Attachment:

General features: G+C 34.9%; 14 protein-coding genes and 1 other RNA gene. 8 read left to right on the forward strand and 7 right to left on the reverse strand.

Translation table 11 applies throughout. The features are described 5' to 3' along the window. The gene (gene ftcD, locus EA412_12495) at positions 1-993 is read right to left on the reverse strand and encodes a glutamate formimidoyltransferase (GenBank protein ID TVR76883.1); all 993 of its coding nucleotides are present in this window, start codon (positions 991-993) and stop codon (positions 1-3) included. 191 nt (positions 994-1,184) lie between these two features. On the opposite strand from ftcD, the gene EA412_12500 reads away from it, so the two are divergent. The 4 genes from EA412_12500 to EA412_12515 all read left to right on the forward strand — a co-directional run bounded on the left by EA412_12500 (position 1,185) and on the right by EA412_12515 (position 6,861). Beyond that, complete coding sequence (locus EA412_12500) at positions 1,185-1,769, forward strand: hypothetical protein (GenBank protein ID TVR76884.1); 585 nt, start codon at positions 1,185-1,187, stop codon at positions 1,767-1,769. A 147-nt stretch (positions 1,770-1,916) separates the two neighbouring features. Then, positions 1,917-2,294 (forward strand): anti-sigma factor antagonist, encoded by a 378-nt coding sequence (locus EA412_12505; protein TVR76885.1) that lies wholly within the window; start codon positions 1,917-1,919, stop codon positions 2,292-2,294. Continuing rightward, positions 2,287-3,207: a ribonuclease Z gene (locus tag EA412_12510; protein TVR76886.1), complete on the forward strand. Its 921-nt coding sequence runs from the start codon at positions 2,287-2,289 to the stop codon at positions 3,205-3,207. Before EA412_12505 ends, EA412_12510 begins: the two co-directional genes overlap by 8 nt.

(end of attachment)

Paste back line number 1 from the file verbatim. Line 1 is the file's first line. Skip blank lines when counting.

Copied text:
General features: G+C 34.9%; 14 protein-coding genes and 1 other RNA gene. 8 read left to right on the forward strand and 7 right to left on the reverse strand.